Compare these last three points to legacy financial institutions which, being centralized and run by humans, are therefore more prone to corruption. A few individuals can get together and conspire to change the rules to their benefit, to modify records, and/or to steal funds. This has happened before and it will continue to happen no matter how many barriers are put in place to prevent these events from occurring. And of course, there are lots of fees, penalties, and complicated conditions for the financial services these centralized entities provide.

What are some examples of DeFi applications?

While there are hundreds of DeFi applications, only about 50 of them hold any substantial value in them, and the top 10 hold over 90% of the USD value “locked” in DeFi. DeFi applications can be broken down into following categories: lending protocols, decentralized exchanges, insurance, and aggregators.

DeFi Lending Protocols

Examples of DeFi lending protocols include Compound and Aave. These applications let you lend and borrow cryptocurrencies with no credit checks or identification. The catch is that your collateral (how much you deposit to borrow) always has to be worth more in USD than what you are borrowing. This seems pointless but can be very useful if you want to borrow money without having to sell your cryptocurrency.

There is no deadline to pay back the loan and the interest rate varies depending on the supply and demand for the asset you are lending or borrowing. Lenders can earn anywhere from 0.1%-20%+ interest per year on the funds they deposit onto these platforms for other users to borrow and higher interest rates apply for borrowed assets. Lenders can withdraw their assets from these lending protocols at any time with no penalty.

Decentralized Exchanges

Decentralized exchanges (also known as DEXs), allow users to trade cryptocurrency in a decentralized manner. This means that the exchange will never go down (since there is no central point of failure) and assets are also able to remain on users’ own wallets and do not need to be transferred to a centralized wallet which could be vulnerable to hacks. Uniswap and Kyber Network are two popular decentralized exchanges.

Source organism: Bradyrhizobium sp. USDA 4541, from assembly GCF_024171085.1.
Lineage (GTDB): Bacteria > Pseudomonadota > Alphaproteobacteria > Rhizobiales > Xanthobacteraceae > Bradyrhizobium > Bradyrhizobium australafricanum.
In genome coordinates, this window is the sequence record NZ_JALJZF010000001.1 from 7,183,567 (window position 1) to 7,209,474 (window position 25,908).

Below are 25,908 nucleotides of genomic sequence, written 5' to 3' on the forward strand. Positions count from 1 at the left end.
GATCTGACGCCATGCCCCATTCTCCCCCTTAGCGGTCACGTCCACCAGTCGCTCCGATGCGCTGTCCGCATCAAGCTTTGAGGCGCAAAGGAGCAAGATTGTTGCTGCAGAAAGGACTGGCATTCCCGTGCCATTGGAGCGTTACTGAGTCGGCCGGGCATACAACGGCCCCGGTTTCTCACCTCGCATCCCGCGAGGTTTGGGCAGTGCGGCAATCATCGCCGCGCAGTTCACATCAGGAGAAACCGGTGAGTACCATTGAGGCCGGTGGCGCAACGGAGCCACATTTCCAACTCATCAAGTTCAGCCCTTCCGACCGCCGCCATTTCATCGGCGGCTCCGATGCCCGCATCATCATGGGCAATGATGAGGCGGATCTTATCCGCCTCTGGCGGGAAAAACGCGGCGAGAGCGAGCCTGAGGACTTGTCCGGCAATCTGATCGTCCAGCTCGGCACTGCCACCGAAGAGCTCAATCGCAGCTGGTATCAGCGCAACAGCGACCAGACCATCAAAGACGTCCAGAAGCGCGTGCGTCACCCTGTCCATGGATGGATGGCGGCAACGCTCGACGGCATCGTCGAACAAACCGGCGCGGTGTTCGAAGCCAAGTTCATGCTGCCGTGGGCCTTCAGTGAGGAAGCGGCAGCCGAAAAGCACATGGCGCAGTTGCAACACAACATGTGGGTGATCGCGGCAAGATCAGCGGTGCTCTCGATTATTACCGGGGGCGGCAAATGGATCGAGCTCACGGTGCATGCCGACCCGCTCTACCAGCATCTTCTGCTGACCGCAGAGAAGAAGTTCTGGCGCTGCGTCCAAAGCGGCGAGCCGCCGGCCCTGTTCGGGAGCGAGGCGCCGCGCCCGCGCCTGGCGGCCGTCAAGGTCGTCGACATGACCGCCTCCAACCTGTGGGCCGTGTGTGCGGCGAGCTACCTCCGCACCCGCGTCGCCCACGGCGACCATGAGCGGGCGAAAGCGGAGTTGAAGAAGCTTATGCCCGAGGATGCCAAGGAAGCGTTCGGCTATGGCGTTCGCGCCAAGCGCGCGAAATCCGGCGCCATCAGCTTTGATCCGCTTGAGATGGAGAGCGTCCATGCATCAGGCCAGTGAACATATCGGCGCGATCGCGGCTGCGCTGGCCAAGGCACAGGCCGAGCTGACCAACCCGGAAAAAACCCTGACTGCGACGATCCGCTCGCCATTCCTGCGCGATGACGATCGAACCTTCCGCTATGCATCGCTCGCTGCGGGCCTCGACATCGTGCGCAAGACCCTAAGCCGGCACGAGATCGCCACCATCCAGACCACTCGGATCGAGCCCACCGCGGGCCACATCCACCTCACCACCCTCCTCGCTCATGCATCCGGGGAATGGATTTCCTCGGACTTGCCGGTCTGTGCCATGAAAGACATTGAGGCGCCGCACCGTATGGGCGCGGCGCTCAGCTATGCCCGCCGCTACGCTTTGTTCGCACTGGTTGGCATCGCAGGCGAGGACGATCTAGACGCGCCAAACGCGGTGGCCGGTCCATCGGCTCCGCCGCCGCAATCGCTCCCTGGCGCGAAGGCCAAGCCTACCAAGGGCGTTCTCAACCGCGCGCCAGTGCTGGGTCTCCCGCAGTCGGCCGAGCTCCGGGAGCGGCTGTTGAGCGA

DEXs incentivize users to use their platforms by rewarding them for providing liquidity to the exchange. This is a fancy term for “locking” money into the decentralized exchange so that traders who are using the platform are not left waiting for their trade to complete. The rewards for providing liquidity come from giving liquidity providers a small cut of the trading fees on these exchanges (e.g. 0.1% of every trade). Funds can also be withdrawn at any time with no penalty. 

DeFi Insurance

If you are risk averse but still want to use these DeFi protocols, you can get decentralized insurance from DeFi projects such as Nexus Mutual and Etherisc. The former lets you insure funds you deposit on other DeFi protocols such as Compound and Aave. The latter lets you create your own insurance products and plans to cover things such as delayed flights! Although these platforms are created by centralized parties, all funds are controlled by the users of the platform.

DeFi Aggregators

Aggregators are DeFi applications which automatically transfer your funds between other DeFi applications. This is done to either maximize the interest you are receiving on deposited funds or to let you trade more efficiently. For example, yearn.finance aggregates multiple lending protocols and automatically moves your funds to the one which will give you the highest interest on your assets.

Similarly, 1nch, a DEX aggregator, taps into multiple DEXs to make your trades faster and in some cases even get you a better price. Aggregators use liquidity mining schemes similar to DEXs, providing rewards to users who deposit funds onto their platforms to make them even better for people who are actively using them. In contrast to DEXs, this is often done by issuing governance tokens, tradeable cryptocurrencies which let you vote on how to change the aggregator.

With all this said, we have only just scratched the surface of this incredible new financial sector. There are new developments in DeFi almost every day, and some of the technologies being invented “DeFi” the laws of finance. Flash loans, elastic currencies, and synthetic assets are unfortunately outside the scope of this article, but will be front and center in more to come. Spread the word and stay tuned, because there is a lot more cover that you need to know!